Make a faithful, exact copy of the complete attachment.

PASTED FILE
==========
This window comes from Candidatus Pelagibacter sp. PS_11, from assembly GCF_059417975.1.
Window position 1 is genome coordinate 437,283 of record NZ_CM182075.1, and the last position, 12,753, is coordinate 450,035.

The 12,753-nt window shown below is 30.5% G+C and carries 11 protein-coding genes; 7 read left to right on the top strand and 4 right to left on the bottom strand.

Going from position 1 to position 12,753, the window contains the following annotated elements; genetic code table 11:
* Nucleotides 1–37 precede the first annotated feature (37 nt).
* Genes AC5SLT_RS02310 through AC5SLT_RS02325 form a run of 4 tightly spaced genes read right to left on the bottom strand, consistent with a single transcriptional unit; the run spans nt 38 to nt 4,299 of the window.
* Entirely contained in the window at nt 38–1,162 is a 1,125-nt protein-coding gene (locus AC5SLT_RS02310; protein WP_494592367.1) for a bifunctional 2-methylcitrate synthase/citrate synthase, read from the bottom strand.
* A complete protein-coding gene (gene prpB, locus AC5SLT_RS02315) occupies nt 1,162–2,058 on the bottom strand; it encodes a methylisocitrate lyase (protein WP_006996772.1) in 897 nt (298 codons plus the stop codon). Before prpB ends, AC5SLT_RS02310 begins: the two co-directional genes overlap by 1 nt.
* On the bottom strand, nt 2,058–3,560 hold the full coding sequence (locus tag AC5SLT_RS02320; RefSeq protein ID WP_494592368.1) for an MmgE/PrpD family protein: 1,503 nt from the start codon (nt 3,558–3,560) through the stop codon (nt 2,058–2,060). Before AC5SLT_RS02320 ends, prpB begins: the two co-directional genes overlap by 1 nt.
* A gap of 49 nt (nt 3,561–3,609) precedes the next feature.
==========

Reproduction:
This window comes from Candidatus Pelagibacter sp. PS_11, from assembly GCF_059417975.1.
Window position 1 is genome coordinate 437,283 of record NZ_CM182075.1, and the last position, 12,753, is coordinate 450,035.

The 12,753-nt window shown below is 30.5% G+C and carries 11 protein-coding genes; 7 read left to right on the top strand and 4 right to left on the bottom strand.

Going from position 1 to position 12,753, the window contains the following annotated elements; genetic code table 11:
* Nucleotides 1–37 precede the first annotated feature (37 nt).
* Genes AC5SLT_RS02310 through AC5SLT_RS02325 form a run of 4 tightly spaced genes read right to left on the bottom strand, consistent with a single transcriptional unit; the run spans nt 38 to nt 4,299 of the window.
* Entirely contained in the window at nt 38–1,162 is a 1,125-nt protein-coding gene (locus AC5SLT_RS02310; protein WP_494592367.1) for a bifunctional 2-methylcitrate synthase/citrate synthase, read from the bottom strand.
* A complete protein-coding gene (gene prpB, locus AC5SLT_RS02315) occupies nt 1,162–2,058 on the bottom strand; it encodes a methylisocitrate lyase (protein WP_006996772.1) in 897 nt (298 codons plus the stop codon). Before prpB ends, AC5SLT_RS02310 begins: the two co-directional genes overlap by 1 nt.
* On the bottom strand, nt 2,058–3,560 hold the full coding sequence (locus tag AC5SLT_RS02320; RefSeq protein ID WP_494592368.1) for an MmgE/PrpD family protein: 1,503 nt from the start codon (nt 3,558–3,560) through the stop codon (nt 2,058–2,060). Before AC5SLT_RS02320 ends, prpB begins: the two co-directional genes overlap by 1 nt.
* A gap of 49 nt (nt 3,561–3,609) precedes the next feature.